New Hanover County will have two new members of the board of commissioners come December, as Republicans Woody White and Beth Dawson earned the most votes cast in Tuesday’s six-way race for three seats.
Chairman Jonathan Barfield, the sole incumbent in Tuesday’s election and the only Democrat on the commission, edged out Republican Derrick Hickey by a margin of less than one percent, leaving the door open for Hickey to seek a recount. A message left for Hickey was not immediately returned Wednesday.
White and Dawson will join Barfield and mid-term commissioner Brian Berger, while fellow mid-termer Rick Catlin will vacate his seat as a result of his win to represent District 20 in the North Carolina House of Representatives.
That vacancy is to be filled after White, Dawson and Barfield are sworn to their respective four-year terms and commissioner Jason Thompson, who lost in this year’s primary, steps down from the board.
The four-member board could appoint anyone, so long as they reside in New Hanover County. Thompson could very well receive consideration, as could recent appointment nominee Melissa Gott, whose residency was challenged when the county Republican Party nominated her for a currently vacant seat on the board.
Gott declined to contest the challenge and was removed from the county’s voter rolls. She has since re-registered with the county, listing the same Wilmington address that prompted the challenge of whether the home was her primary residence. Gott has maintained that it is, as opposed to a second home that she and her husband maintain in northern Brunswick County.
On election night, Barfield monitored results on a big-screen display at the crowded New Hanover County Government Center. After acknowledging his win, he said he was thankful the county’s voters placed their trust in him for another four years on the commission. He was first elected in 2008.
Asked his priorities for the term ahead, Barfield said the board needs to finalize its solution to the county’s solid-waste issues—chiefly related to the near-capacity landfill and the initiative to reactivate the county’s old waste incinerator to burn off a large portion of the waste stream.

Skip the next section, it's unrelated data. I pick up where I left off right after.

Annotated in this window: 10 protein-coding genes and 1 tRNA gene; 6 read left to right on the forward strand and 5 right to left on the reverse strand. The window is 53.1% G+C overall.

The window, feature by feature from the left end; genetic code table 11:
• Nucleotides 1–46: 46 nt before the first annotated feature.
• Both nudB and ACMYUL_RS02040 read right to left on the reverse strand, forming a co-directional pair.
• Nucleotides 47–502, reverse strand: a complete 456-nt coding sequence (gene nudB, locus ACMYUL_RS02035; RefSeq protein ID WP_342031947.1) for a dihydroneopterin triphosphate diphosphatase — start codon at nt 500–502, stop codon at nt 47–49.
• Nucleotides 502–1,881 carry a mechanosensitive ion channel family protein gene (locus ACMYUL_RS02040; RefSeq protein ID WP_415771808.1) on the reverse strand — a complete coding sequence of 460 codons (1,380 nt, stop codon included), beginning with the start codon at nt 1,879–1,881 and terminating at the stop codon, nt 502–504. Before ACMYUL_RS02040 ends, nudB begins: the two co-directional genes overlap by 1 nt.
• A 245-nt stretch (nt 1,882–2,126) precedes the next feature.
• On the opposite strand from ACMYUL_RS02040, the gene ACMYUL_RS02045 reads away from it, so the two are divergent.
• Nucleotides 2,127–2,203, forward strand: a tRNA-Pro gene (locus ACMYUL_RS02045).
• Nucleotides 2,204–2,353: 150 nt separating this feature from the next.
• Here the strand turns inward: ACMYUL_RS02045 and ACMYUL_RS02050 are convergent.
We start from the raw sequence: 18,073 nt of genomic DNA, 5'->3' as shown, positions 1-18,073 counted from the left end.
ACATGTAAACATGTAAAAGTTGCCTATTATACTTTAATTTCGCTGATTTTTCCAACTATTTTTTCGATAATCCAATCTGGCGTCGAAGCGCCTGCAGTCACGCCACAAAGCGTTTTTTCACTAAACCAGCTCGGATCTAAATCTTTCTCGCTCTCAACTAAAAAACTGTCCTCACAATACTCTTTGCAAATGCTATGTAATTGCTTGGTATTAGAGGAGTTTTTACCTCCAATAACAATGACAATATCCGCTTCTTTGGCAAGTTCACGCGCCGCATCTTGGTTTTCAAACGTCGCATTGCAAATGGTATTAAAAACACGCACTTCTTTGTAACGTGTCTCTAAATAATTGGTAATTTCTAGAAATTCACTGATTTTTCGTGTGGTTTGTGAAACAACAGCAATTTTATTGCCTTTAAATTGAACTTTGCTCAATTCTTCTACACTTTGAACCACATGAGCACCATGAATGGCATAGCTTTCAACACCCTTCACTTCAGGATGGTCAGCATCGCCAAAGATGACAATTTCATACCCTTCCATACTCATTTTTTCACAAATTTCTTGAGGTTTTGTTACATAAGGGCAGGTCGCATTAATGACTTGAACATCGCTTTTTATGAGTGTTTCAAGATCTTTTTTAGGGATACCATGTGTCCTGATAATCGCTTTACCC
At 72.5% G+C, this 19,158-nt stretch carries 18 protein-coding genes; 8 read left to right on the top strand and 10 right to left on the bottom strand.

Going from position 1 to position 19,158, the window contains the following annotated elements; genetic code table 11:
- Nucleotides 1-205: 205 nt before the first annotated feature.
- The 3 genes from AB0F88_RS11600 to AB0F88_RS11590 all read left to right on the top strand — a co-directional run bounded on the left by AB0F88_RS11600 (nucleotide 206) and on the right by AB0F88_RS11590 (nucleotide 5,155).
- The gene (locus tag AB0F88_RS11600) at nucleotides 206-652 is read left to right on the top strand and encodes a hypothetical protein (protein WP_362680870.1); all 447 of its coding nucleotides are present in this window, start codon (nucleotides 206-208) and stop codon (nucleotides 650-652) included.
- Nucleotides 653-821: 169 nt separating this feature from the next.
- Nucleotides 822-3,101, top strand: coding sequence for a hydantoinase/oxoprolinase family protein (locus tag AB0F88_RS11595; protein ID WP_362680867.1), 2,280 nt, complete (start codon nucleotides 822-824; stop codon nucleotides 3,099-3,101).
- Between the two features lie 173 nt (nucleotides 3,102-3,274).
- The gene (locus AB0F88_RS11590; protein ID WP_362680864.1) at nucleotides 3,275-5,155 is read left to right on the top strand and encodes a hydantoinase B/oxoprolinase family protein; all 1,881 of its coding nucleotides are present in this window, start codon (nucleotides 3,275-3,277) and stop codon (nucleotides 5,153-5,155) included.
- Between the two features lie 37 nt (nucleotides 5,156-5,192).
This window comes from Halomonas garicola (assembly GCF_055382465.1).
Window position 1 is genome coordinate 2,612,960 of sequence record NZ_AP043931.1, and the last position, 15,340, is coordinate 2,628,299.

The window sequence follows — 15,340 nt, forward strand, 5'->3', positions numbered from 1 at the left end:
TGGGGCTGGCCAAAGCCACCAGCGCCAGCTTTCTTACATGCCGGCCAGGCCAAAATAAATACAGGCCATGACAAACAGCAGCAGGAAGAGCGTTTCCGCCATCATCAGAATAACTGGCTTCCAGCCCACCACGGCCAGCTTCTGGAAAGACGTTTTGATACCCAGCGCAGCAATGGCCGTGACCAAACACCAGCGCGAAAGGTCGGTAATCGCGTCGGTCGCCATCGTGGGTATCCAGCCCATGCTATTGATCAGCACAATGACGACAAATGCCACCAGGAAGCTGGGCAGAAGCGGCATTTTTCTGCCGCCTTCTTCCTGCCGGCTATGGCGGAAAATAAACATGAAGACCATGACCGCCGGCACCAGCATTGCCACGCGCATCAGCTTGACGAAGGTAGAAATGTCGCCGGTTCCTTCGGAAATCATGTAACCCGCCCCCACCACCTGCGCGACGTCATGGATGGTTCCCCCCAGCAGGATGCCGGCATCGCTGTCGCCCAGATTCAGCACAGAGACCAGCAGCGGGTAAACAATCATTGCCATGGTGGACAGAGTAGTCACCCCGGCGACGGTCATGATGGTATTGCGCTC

He said he did not anticipate that being solved at the commission’s Nov. 13 meeting—the last to feature the board’s current lineup.
Of 280,722 votes cast, Barfield received 48,369, or 17.23 percent—less than one percent more than Hickey, who was the next-highest vote-getter with 47,202, or 16.81 percent of the total. Democratic candidates Rob Zapple and Robert Murray received 43,434 and 38,091 votes respectively, or 15.47 and 13.57 percent.
White led the field with 52,355, or 18.65 percent of the vote. Dawson received the second-most votes with 51,271—18.26 percent of total votes cast.
On his campaign website, White thanks supporters via a video statement. “I’m very humbled to have your support,” he said, “and to have been chosen among two other very well qualified candidates to help lead this county.
“The election’s come and gone. Now we have to face and confront the challenges that we know still exist,” White said. “Despite all the hoopla over the election, you know, there were no jobs created last night, no one’s taxes were lowered, and our debt hasn’t gone down at all.”
White goes on to say the county is facing challenges that include solid waste, industry recruitment and retention, and county spending.
“I campaigned hard on these issues,” he said. “I’m prepared to confront them, and I look forward to making bold and tough decisions.”
Attempts to reach Dawson through phone numbers listed on her website and with the board of elections were unsuccessful Wednesday. The day before Election Day, which happened to be her birthday, Dawson likewise thanked her supporters via her Facebook page.
“Thank you all for your vote of confidence and support for my County Commissioner Campaign!” Dawson wrote Monday. “I am very glad we can report that we have run a very positive, grassroots campaign, I have reached out to everyone across our county and have really enjoyed meeting so many wonderful folks!
“Help me celebrate my birthday tomorrow—yes—tomorrow on election day, with a victory for NHCo Commissioner!” she wrote. “It will be an honor to serve you!”
Reach reporter Jonathan Spiers at (910) 772-6313 or firstname.lastname@example.org.